Category Archives: Letter from the Editor

Letter from the Editor: On the Road

I had occasion recently to go on a Sunday afternoon drive. Sunday afternoon drives used to be a fixture of American culture. I remember them from my childhood in southern California, when my parents would load my sister and me in the car and just take off. Driving today is a purely utilitarian activity: You […]

Letter from the Editor: Summer 2024

My family delights in finding older, out-of-print books on Christian education because I delight in reading them. Written by Christian pedagogues in the 1800s or earlier, such books become a time capsule for all of us interested in passing on the best of classical Christian education. In a recent find called The Discourse of Errors […]

Lists: A Requiem

A painting of a man sitting at a desk which is covered in lists and papers and classical books.

Occasionally—okay, frequently—my wife asks me if I have done something that needs to be done. When I look at her blankly and say, “No. Was I supposed to do that?,” she says “You didn’t see the list I put on your desk?” as she scans the various disorganized stacks of paper. Then she makes me […]

Letter From the Editor: The Boys in the Boat

a white wooden boat with blue and red trim parked on a cloudy beach

In 1965, on the small island of Tonga in the South Pacific, six schoolboys, ranging in age from thirteen to sixteen, “borrowed” a local fisherman’s boat and took it on a joyride that lasted over fourteen months. They were bored, and so they decided to sail for Fiji, another South Pacific island five hundred miles […]

Letter from the Editor Late Summer 2022: One True Sentence

hand writes on paper

In Ernest Hemingway’s book A Moveable Feast, he gives the best advice I have ever read on dealing with writer’s block. He tells you to sit down, take up a pen, and write one true sentence. That’s it. Just one true sentence. For example, I had writer’s block as I sat down to write this […]

Letter from the Editor Spring 2022: Civilization by Candlelight

Civilization by Candlelight

The expression “dark ages” refers to the period of time after the fall of Rome in the fourth century A.D. until the resurgence of learning in Western Europe that started in about the eighth century. We  call it “dark” because the light of learning that had been ignited by the Greeks and carried on by […]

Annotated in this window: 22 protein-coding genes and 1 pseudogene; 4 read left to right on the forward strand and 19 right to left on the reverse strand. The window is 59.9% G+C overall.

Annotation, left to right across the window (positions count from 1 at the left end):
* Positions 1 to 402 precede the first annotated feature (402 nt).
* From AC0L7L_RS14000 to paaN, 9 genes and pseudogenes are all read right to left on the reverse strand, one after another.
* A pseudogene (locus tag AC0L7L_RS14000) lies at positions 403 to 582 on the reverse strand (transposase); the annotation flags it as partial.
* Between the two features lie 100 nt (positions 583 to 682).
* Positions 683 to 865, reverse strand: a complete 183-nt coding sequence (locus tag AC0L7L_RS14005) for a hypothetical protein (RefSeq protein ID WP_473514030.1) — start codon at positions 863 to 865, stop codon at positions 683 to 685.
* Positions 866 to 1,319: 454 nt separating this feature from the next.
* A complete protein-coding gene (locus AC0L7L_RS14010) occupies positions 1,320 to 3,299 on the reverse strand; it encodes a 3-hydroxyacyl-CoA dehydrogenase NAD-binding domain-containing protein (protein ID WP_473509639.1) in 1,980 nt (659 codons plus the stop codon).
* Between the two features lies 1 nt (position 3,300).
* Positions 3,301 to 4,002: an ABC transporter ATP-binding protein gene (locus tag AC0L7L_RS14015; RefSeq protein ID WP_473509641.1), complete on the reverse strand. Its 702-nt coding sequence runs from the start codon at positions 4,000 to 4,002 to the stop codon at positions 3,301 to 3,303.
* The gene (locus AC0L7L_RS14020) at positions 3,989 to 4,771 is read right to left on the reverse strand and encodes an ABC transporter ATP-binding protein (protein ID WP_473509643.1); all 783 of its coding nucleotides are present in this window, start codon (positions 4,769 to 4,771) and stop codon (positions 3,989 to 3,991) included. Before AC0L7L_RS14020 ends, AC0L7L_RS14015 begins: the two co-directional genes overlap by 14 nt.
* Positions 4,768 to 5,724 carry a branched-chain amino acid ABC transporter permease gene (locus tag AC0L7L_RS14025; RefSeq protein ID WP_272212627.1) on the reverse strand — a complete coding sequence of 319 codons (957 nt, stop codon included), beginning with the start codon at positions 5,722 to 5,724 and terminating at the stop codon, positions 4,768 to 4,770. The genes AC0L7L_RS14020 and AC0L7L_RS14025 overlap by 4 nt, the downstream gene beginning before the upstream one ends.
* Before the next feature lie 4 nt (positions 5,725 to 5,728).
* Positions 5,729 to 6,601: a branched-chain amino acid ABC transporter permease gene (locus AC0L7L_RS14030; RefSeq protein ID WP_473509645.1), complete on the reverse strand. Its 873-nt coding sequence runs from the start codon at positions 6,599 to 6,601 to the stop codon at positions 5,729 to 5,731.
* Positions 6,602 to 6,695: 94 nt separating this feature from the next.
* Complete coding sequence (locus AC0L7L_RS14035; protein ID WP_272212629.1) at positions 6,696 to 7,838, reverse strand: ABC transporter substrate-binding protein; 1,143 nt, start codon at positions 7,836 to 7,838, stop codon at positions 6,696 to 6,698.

Letter from the Editor Winter 2022: Knowing Our Story

Railroad track runs on old photo

In Amor Towles’ new book, The Lincoln Highway, we find eight-year-old Billy Watson in a railroad freight car waiting for his brother to get back. It is the 1950s and Billy and his older brother Emmett are riding the rails east to New York from Nebraska. A man drops into the car. The boy strikes […]

Letter from the Editor Spring 2021: The End of Life

Leditor The End of Life

In Natalie Babbitt’s Tuck Everlasting, which is set in the late nineteenth and early twentieth centuries, a twelve-year-old girl named Winnie Foster is dissatisfied at home in her little village of Treegap. She is tired of being cooped up and considers running away. One day, while wandering in the woods, she meets a boy named […]

Letter from the Editor Winter 2021: Two Stories

Letter from The Editor Winter 2021: Two Stories When my wife and I visit my mother and stepfather, we often duck out to go for a walk in nearby Holton, a beautiful old town that lies on the prairie in eastern Kansas. We park along the street, walk the neighborhoods, and then poke around in […]

Letter from the Editor Late Summer 2020: The Philosophy of Fairyland

In Orthodoxy G. K. Chesterton articulates the Christian worldview in a way that will sound odd to the modern ear. Like later writers he influenced (such as C. S. Lewis and J. R. R. Tolkien), Chesterton was steeped in the mythology and literature of the West. His wide reading in the old Western literature gave […]

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